from Wiktionary, Creative Commons Attribution/Share-Alike License
- adj. That undulates, or that causes undulations
from the GNU version of the Collaborative International Dictionary of English
- adj. Moving in the manner of undulations, or waves; resembling the motion of waves, which successively rise or swell rise or swell and fall; pertaining to a propagated alternating motion, similar to that of waves.
from The Century Dictionary and Cyclopedia
- Having the character of an undulation; moving in or marked by undulations; undulating: as, an undulatory current of electricity; the undulatory motion of water, of air, or other fluid.
- Having the form or appearance of a series of waves.
- Of or pertaining to undulation; assuming undulating movements of some medium as the physical explanation of some class or group of phenomena: as, the undulatory theory of light.
from WordNet 3.0 Copyright 2006 by Princeton University. All rights reserved.
- adj. resembling waves in form or outline or motion
Sorry, no etymologies found.
An _undulatory_ shock consists of one or several waves, the movement to and fro being along a nearly horizontal line; a _subsultory_ shock of movements in a nearly vertical direction; while a _vorticose_ shock consists of undulatory or subsultory movements crossing one another in different directions.
I need hardly point out, that we have evidence in favour of the hypothesis that light is due to some form of periodic wave motion in the Aether, the hypothesis being that known as the undulatory theory.
Newton, was developing another theory which is now known as the undulatory or wave theory.
This consisted of a slice of cherry pie with whipped cream on top, an orange, a cup of coffee, and a poem by Baudelaire in which a woman dances so beautifully he compares her undulatory movements to a snake.
The essential difference is indicated by that of their respective orgasms, the female undulatory, the male catastrophic.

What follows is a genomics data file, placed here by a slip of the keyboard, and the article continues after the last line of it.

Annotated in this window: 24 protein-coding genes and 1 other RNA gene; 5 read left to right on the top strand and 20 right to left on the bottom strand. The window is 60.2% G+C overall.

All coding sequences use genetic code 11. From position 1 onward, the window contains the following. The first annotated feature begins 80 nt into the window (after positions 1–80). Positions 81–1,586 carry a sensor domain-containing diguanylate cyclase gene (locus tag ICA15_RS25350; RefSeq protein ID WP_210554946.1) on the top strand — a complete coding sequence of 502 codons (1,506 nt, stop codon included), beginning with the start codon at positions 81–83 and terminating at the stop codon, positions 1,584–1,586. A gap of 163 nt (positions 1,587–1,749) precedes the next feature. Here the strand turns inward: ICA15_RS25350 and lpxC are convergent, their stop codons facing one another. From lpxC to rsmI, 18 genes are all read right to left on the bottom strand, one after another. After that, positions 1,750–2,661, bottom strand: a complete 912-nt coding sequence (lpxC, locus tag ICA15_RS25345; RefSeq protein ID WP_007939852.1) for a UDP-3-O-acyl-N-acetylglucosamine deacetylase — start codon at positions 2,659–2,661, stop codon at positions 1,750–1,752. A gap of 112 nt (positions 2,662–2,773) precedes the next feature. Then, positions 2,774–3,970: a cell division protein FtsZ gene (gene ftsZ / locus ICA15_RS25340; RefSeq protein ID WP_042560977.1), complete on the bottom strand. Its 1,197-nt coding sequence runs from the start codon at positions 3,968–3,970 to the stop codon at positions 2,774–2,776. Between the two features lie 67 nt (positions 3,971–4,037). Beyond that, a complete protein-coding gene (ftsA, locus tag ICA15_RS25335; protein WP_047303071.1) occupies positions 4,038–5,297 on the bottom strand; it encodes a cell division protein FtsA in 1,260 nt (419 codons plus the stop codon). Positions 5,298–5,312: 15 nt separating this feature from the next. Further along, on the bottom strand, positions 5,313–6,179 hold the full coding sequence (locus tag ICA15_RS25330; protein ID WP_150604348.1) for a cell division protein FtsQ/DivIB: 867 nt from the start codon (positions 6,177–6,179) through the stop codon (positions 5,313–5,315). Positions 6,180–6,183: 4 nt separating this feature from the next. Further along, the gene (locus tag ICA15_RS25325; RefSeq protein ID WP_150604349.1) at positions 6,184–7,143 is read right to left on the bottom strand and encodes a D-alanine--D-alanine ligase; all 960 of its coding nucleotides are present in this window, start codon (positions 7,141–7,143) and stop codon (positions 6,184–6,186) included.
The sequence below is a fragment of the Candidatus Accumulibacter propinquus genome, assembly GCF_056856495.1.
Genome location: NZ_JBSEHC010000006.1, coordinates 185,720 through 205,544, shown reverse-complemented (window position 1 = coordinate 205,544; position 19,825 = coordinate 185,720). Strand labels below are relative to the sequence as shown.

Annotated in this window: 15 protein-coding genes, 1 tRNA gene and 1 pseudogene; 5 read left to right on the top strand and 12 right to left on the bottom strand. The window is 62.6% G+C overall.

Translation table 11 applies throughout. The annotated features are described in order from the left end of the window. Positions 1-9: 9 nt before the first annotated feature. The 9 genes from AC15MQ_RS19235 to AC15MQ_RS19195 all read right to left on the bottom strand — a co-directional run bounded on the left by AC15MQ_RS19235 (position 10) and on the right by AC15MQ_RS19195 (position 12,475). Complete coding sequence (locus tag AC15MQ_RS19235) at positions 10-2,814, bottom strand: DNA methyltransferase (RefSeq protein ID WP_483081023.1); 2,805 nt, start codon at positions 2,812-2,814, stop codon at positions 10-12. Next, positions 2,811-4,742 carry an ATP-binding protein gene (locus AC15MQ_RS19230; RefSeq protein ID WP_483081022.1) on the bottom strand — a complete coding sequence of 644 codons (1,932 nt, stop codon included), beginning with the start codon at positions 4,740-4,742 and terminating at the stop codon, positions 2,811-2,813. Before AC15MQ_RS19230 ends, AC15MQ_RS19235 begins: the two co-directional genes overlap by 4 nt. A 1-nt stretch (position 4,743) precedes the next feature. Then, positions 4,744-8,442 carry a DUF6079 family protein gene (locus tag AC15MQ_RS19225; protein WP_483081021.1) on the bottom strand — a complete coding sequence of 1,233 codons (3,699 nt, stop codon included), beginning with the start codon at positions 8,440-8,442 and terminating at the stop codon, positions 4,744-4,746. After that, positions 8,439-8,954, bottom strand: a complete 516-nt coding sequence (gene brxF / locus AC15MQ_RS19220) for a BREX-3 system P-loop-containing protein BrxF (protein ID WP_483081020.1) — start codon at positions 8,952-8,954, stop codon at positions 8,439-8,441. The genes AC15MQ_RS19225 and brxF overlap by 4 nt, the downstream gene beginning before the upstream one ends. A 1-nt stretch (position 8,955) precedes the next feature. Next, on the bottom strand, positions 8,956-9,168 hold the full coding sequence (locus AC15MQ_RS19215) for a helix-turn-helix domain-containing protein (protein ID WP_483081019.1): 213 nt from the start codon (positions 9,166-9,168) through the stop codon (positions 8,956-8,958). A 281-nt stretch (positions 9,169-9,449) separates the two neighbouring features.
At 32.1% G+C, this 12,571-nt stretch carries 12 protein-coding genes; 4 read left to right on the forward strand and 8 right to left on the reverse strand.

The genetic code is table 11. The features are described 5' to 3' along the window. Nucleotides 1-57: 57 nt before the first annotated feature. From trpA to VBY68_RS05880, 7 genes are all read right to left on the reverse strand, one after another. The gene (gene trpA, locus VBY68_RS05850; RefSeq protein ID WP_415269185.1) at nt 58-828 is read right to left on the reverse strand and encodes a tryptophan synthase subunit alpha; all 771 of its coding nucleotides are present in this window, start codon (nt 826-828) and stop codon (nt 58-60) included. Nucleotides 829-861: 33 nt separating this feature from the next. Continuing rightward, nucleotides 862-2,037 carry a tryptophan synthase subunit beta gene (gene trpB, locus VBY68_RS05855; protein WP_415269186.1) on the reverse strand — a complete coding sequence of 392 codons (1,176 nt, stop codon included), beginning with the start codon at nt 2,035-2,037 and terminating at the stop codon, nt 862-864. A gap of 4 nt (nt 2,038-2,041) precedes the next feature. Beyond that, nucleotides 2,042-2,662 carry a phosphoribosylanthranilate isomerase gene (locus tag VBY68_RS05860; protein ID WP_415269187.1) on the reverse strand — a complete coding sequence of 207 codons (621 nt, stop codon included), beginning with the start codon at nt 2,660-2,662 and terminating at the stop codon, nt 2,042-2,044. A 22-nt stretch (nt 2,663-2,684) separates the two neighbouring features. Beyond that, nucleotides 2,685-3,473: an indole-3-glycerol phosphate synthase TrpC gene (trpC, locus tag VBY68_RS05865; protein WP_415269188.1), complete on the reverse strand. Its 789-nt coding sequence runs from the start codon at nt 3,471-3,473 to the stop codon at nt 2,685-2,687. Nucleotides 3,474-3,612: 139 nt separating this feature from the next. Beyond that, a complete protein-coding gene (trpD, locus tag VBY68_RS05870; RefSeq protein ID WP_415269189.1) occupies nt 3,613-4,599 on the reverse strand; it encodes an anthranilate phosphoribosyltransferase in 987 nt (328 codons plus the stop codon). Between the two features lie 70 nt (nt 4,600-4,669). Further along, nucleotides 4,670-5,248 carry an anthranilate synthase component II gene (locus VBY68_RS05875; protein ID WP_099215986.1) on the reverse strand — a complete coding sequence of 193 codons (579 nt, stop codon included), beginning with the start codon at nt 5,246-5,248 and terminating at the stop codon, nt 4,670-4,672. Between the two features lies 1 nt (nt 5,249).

For their chosen period of emphasis, Daston and Park challenge the traditional, linear historical narrative concerning the gradual naturalization of wonders, arguing instead that elite attitudes toward them were undulatory and sometimes cyclic.
The former, indeed, is a particular kind of sensation, but the latter is merely a vibrative or undulatory motion the air.
Some came from on high, like falling stars, but most moved among the trees a few feet from the ground with a slow undulatory motion, the fire having a pale blue tinge, as one imagines an incandescent sapphire might have.
Our road appeared to be undulatory, and our journey, like the journey of life, seemed to be a pretty regular alternation of up hill and down, and here and there it was diversified with copses and woods; the majestic Thames every now and then, like a little forest of masts, rising to our view, and anon losing itself among the delightful towns and villages.
The ground now seemed undulatory, and to rise and fall like waves; when at the summit of the rise I seemed to be first raised aloft, and had an extensive view all around me, and the next moment, when I went down the hill, I lost it.